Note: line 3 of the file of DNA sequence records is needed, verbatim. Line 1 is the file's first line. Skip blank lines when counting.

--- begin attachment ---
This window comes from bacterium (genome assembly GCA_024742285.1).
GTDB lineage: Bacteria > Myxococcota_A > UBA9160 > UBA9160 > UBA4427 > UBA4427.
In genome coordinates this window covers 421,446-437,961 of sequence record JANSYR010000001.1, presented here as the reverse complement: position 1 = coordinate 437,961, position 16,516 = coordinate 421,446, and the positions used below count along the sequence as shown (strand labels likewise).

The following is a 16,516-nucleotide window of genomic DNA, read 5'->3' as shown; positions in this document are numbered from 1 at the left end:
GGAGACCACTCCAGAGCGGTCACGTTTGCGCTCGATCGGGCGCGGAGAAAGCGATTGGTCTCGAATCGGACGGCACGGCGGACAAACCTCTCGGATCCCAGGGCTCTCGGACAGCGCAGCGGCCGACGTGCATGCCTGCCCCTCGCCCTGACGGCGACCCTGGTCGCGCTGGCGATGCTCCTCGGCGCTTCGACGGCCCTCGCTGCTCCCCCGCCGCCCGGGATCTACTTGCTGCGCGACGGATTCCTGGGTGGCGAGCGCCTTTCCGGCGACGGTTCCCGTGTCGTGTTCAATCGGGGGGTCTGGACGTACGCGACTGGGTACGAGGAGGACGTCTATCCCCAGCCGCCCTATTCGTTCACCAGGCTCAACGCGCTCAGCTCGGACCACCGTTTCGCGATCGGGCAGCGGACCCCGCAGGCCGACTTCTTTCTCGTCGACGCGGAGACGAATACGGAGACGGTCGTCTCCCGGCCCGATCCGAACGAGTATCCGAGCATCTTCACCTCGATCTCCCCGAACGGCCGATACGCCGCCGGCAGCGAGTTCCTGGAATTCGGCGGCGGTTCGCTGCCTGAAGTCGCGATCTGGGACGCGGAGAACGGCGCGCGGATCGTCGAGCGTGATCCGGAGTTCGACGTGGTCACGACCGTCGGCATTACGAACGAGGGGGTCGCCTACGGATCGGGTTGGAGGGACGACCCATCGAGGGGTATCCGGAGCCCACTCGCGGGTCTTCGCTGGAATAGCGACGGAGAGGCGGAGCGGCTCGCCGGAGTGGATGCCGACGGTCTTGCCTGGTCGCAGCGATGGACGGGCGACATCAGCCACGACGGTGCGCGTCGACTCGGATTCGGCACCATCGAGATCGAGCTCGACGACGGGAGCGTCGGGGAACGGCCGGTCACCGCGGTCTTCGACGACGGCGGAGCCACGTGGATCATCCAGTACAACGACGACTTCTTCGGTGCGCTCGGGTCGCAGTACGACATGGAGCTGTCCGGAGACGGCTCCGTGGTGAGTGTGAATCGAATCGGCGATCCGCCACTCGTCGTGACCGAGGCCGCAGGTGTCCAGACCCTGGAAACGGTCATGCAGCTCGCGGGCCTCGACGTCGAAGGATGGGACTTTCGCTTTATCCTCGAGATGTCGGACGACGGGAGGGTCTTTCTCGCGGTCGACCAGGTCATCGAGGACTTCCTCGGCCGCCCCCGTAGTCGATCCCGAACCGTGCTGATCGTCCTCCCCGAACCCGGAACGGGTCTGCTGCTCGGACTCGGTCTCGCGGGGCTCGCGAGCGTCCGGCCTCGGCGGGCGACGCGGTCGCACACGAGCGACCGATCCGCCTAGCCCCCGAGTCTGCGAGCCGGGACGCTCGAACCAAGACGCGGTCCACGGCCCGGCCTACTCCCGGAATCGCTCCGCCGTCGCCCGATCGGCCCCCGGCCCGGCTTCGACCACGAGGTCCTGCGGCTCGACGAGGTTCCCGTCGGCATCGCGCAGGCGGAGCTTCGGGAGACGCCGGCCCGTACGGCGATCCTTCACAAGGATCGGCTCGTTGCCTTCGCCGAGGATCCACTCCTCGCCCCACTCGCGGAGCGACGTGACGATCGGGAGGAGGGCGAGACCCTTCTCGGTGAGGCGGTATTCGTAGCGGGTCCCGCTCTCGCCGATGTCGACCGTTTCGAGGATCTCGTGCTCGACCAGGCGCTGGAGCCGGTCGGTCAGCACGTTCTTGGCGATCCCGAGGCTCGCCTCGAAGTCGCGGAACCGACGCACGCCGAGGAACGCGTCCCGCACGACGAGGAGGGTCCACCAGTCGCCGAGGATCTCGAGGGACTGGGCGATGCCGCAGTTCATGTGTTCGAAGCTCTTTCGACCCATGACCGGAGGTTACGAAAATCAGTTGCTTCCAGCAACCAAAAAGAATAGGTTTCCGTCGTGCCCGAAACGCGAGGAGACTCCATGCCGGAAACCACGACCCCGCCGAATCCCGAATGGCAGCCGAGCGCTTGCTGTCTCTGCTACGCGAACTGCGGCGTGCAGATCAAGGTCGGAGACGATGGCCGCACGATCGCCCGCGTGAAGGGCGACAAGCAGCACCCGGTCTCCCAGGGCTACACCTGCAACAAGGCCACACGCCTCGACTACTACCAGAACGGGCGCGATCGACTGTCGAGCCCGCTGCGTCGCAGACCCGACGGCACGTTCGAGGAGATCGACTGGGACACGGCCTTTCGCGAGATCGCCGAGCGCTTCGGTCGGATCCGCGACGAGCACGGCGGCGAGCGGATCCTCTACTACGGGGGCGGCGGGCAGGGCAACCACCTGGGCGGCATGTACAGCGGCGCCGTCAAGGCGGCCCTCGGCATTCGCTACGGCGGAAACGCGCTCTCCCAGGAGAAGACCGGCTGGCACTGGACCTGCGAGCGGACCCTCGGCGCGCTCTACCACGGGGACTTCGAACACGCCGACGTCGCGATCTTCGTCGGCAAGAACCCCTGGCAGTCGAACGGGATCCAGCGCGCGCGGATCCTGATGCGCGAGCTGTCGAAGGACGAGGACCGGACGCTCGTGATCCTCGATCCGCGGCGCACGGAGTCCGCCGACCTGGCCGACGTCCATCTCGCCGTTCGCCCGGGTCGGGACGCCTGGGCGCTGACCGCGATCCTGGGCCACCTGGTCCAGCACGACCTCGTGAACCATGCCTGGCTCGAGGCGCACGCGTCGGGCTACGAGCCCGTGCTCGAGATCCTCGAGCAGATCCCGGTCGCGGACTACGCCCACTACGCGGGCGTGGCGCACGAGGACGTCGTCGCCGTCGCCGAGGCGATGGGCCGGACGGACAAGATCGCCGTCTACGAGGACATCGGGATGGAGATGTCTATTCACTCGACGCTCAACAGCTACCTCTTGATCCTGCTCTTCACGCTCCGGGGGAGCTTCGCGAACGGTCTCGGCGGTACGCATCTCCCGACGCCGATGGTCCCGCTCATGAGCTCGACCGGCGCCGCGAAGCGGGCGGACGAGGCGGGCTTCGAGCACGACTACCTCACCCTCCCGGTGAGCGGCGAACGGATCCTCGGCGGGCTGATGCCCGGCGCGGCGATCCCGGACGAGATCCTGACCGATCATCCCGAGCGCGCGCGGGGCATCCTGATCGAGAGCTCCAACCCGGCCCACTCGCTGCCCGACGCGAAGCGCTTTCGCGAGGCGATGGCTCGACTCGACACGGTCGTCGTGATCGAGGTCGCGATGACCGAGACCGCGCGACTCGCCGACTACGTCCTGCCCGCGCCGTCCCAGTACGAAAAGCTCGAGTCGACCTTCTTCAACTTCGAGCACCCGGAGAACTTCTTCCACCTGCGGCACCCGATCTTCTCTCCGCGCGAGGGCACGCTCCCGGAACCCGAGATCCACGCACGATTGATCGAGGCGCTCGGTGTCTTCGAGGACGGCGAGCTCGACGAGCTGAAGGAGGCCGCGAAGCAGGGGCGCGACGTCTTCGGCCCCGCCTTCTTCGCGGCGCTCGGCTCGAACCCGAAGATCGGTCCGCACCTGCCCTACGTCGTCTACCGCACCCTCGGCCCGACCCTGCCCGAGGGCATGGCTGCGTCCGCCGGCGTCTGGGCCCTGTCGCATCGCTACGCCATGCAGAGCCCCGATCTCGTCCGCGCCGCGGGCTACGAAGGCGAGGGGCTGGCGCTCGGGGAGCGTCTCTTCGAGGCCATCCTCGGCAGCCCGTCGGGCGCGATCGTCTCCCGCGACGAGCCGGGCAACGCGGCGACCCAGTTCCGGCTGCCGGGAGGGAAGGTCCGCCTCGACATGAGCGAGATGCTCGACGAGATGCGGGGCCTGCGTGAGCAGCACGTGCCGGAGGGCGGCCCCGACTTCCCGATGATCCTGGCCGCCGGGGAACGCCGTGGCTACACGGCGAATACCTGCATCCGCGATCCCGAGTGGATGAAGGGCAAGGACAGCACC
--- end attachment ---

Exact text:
In genome coordinates this window covers 421,446-437,961 of sequence record JANSYR010000001.1, presented here as the reverse complement: position 1 = coordinate 437,961, position 16,516 = coordinate 421,446, and the positions used below count along the sequence as shown (strand labels likewise).